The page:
Ford Dropping Base Bronco for 2024
Ford’s Bronco is becoming more expensive, as the company is dumping the base trim for the 2024 model year. The Big Bend edition will now represent the cheapest way for one to procure the SUV. Though cheap may not be the operative word, as this choice shifts the Bronco starting MSRP from $36,785 to $41,025.
While the decision results in the vehicle having an upgraded interior, the Big Bend is still pretty basic inside and you don’t really unlock a lot of the coolest off-roading tech until you’re willing to buy one of the trims priced closer to $50,000.
If we’re being honest, the Bronco basically exists to scoop Jeep sales by offering a name that’s long been synonymous with off-roading. Allegedly more friendly around town than a Wrangler (I’ve only driven the latter), the worst terrain most Broncos are likely to see will be a gravel driveway. But the Ford is also supposed to have truly enviable off-road chops and begins implementing some of the best tools for the job with the Black Diamond trim.
Things really start getting serious once you’re considering a Bronco Badlands. But you’re already looking at a $50,000 starting price by then and are probably wondering why not bother splurging on the even better-equipped Everglades model or the off-road-focused Wildtrack. The Blue Oval says it has priced and designed the Bronco trims to reflect both off-road capabilities and creature comforts.
In addition to eliminating the base trim, Ford is raising prices across the board. Going through the configuration website, the Black Diamond, Outer Banks, Badlands, and Wildtrack trims all appear to be over $1,000 more expensive than they were last year. Meanwhile, the Everglades trim (arguably yielding the Bronco’s best off-roading package) is only $875 more than the 2023 model — resulting in a starting MSRP of $57,415.
Those interested in buying the retro-themed Bronco Heritage or Heritage Limited Edition seem to be under the least pressure to spend more. Those models both see relatively small pricing increases formatted as two-door SUVs at $750 and $240 more, respectively. But the difference jumps up by another few hundred bucks on the four-door models — a phenomenon that extends to some of the other trims.
The Bronco Raptor undertook the largest pricing increase by far. Ford currently has the MSRP set for $91,730 (including destination), which is over $3,000 dearer than it was last year.
Sadly, shoppers don’t appear to be getting more for the money. While the Raptor now comes with the Code Orange Appearance Package that adds some color to the interior and exterior, it’s a $2,500 extra. Considering just how much Bronco Raptor prices have jumped since the vehicle debuted, customers must be willing to pay through the nose for the thing.
The rest of the lineup is set to receive the larger, 12-inch infotainment system and Ford’s Sync 4 as the standard user interface. But the only piece of exterior hardware your author noticed being different between model years was the Heavy Duty Modular Front Bumper Blue Oval opted to add to Badlands-trimmed models. While the Bronco's charms are undeniable, it's hard to see any of the above as a great deal.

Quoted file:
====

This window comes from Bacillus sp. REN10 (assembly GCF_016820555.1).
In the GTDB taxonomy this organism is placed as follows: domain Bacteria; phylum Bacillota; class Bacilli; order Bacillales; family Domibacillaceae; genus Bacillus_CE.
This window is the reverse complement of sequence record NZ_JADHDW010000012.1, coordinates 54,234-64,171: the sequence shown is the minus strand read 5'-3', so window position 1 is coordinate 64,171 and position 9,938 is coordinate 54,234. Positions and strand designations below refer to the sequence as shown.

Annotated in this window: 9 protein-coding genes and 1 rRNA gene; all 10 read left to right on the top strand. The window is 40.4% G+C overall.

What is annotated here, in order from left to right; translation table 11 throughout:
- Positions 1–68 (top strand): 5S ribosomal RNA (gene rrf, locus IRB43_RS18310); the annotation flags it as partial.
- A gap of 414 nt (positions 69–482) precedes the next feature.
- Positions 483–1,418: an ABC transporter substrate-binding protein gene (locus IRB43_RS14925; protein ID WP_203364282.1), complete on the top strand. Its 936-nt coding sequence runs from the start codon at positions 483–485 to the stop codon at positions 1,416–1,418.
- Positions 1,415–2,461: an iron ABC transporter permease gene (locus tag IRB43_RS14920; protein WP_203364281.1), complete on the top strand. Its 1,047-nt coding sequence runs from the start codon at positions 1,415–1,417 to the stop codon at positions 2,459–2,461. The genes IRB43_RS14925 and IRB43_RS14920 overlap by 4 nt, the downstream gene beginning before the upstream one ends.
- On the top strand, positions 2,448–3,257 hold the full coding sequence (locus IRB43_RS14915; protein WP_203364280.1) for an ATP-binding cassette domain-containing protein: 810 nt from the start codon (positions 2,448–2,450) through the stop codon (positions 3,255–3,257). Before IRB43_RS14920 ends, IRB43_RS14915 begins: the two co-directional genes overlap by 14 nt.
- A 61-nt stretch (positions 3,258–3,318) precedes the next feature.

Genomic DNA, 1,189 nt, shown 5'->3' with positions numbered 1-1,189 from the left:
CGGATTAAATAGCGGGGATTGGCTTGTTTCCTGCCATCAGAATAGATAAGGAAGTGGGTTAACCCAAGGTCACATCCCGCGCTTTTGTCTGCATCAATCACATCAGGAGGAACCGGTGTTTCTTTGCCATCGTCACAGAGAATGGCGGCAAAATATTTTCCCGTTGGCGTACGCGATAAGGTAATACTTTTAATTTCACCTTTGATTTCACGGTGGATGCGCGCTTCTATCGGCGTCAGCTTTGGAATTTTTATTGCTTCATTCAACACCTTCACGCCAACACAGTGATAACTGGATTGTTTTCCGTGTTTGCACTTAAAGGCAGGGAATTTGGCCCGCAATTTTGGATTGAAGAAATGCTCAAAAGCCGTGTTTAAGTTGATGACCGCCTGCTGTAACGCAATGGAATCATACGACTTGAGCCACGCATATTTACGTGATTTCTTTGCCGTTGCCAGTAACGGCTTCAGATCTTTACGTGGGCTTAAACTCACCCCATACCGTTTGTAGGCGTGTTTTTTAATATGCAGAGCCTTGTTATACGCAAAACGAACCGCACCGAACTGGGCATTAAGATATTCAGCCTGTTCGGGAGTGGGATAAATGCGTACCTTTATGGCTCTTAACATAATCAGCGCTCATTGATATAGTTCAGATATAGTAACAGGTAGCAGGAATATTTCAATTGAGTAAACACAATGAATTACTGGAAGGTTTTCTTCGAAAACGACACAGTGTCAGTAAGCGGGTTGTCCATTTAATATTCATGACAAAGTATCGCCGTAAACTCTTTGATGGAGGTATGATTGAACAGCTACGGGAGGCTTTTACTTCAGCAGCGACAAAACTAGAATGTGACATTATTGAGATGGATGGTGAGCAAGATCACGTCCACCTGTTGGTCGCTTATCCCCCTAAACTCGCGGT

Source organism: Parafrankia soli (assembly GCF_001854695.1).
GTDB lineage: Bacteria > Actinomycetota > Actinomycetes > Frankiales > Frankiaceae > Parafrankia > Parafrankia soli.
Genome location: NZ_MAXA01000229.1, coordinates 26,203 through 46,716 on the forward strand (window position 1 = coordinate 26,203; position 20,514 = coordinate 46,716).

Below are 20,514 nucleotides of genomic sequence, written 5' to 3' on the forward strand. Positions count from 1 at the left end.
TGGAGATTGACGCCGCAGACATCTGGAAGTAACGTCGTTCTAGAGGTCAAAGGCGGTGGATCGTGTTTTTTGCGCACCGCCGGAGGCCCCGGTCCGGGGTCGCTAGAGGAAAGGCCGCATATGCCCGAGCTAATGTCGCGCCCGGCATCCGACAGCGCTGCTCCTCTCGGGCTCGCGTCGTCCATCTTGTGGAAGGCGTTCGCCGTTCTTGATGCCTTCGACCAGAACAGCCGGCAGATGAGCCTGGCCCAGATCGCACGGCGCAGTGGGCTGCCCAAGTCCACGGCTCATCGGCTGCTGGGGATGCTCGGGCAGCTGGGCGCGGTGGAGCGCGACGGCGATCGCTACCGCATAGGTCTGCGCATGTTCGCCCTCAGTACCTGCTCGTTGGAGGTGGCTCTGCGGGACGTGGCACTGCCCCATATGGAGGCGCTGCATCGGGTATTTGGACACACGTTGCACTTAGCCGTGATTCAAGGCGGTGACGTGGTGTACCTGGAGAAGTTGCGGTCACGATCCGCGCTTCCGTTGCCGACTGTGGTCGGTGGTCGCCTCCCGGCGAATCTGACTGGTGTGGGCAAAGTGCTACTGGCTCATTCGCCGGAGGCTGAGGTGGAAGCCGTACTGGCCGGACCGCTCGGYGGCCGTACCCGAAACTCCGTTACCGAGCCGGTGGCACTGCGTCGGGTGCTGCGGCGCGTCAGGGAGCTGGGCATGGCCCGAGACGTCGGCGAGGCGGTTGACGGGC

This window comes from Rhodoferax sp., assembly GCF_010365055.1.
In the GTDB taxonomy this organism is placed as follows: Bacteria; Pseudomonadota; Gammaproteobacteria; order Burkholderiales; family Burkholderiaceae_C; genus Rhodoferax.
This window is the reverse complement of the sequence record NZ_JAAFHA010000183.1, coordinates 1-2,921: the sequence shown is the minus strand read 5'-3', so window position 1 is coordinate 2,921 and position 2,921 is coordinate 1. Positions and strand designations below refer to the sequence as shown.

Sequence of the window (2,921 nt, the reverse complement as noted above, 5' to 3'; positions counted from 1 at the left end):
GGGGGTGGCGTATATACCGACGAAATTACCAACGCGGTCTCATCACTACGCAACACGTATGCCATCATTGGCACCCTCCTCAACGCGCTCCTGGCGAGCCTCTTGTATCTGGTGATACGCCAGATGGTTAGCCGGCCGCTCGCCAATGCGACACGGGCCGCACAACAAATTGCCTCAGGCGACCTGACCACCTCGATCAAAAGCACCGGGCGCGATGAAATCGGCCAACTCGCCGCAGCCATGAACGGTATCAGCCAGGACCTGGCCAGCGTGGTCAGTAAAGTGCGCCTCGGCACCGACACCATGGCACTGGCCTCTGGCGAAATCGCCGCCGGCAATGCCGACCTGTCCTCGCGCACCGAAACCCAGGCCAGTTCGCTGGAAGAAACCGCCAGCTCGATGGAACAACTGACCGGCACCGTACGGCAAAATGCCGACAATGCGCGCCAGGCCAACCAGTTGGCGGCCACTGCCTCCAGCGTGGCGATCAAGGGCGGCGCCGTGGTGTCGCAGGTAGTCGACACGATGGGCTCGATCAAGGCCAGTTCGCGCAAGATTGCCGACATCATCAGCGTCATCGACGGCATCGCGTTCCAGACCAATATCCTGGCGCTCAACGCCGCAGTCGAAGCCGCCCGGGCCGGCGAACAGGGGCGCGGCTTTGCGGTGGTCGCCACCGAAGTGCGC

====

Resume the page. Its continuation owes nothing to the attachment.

However, most manufacturers active today seem totally obsessed with seeing what they can get away with, bemoaning their production costs and how much has been sunk into various investment programs all the while. Affordable models have been culled from lineups and those that remain aren't often prioritized for production. The Bronco looks to be a real money maker for the brand and it's my guess that Ford probably wants to test those limits while it remains a trendy vehicle. The company presumably examined sales data from 2022 and realized it could afford to axe the base trim, setting the stage for juicier profit margins.
That's assuming customers don't begin seeing the Jeep Wrangler, which starts at $33,690 (including destination), as the better buy. However, the two models are different enough that pricing disparities probably won't be the deciding factor. Bronco shoppers will view something like paying $1,500 more for the Wrangler's hardtop roof as a bug, whereas Jeep fans will claim the utility vehicle defaulting to a removable soft top as an essential feature.
[Images: Ford Motor Co.]
Become a TTAC insider. Get the latest news, features, TTAC takes, and everything else that gets to the truth about cars first by subscribing to our newsletter.
Latest Car ReviewsRead more
Latest Product ReviewsRead more
- ToolGuy Here is an interesting graphic, if you're into that sort of thing.
- ToolGuy Nice website you got there (even the glitches have glitches)
- Namesakeone Actually, per the IIHS ratings, "Acceptable" is second best, not second worst. The ratings are "Good," "Acceptable," "Marginal" and "Poor."
- Inside Looking Out "And safety was enhanced generally via new reversing lamps and turn signals fitted as standard equipment."Did not get it, turn signals were optional in 1954?
- Lorenzo As long as Grenadier is just a name, and it doesn't actually grenade like Chrysler UltraDrive transmissions. Still, how big is the market for grossly overpriced vehicles? A name like INEOS doesn't have the snobbobile cachet yet. The bulk of the auto market is people who need a reliable, economical car to get to work, and they're not going to pay these prices.